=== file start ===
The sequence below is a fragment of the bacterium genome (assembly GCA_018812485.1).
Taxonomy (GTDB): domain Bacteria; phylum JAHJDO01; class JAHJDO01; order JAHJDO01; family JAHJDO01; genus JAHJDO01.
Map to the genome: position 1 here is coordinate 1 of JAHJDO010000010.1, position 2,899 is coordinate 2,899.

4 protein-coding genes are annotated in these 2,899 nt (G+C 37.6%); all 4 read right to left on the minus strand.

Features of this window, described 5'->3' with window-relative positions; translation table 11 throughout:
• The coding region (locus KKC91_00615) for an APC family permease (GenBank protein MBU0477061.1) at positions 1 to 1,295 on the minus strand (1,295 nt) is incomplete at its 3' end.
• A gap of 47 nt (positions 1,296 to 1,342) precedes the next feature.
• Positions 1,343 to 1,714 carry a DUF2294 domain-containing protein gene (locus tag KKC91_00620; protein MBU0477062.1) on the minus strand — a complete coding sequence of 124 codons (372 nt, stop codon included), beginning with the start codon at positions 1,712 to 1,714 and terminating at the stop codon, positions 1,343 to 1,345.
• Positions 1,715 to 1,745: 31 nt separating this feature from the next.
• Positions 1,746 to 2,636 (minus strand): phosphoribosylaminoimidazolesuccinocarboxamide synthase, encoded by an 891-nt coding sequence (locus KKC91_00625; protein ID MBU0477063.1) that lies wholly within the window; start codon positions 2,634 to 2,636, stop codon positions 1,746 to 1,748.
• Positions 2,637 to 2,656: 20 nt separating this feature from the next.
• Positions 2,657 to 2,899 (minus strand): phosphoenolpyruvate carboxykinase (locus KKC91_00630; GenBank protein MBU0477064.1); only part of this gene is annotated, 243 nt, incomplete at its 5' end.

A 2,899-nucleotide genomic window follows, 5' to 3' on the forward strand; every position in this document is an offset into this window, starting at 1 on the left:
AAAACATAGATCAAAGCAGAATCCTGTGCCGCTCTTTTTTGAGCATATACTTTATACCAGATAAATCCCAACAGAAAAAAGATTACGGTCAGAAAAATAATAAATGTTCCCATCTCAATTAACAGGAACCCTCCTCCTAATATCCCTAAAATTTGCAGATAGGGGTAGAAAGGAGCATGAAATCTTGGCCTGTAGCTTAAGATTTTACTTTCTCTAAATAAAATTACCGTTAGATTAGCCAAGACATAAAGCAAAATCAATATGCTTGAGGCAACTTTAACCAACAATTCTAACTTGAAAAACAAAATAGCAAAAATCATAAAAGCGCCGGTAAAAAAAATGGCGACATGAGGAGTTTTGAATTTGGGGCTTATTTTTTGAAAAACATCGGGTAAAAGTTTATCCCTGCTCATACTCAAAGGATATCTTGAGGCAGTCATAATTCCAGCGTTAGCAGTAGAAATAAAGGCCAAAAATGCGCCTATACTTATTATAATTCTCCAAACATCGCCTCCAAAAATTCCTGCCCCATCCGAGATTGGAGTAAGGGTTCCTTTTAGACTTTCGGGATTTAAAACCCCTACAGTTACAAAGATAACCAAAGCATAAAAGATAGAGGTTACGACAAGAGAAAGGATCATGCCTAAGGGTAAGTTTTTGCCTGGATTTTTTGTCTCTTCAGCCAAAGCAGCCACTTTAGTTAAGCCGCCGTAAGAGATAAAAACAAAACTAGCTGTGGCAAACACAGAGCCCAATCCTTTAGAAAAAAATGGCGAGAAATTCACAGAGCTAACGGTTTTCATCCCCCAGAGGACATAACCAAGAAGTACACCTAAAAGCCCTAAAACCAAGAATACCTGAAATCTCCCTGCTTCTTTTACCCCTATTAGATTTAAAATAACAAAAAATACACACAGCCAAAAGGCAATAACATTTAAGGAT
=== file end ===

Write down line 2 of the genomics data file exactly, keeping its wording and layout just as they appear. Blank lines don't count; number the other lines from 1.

Taxonomy (GTDB): domain Bacteria; phylum JAHJDO01; class JAHJDO01; order JAHJDO01; family JAHJDO01; genus JAHJDO01.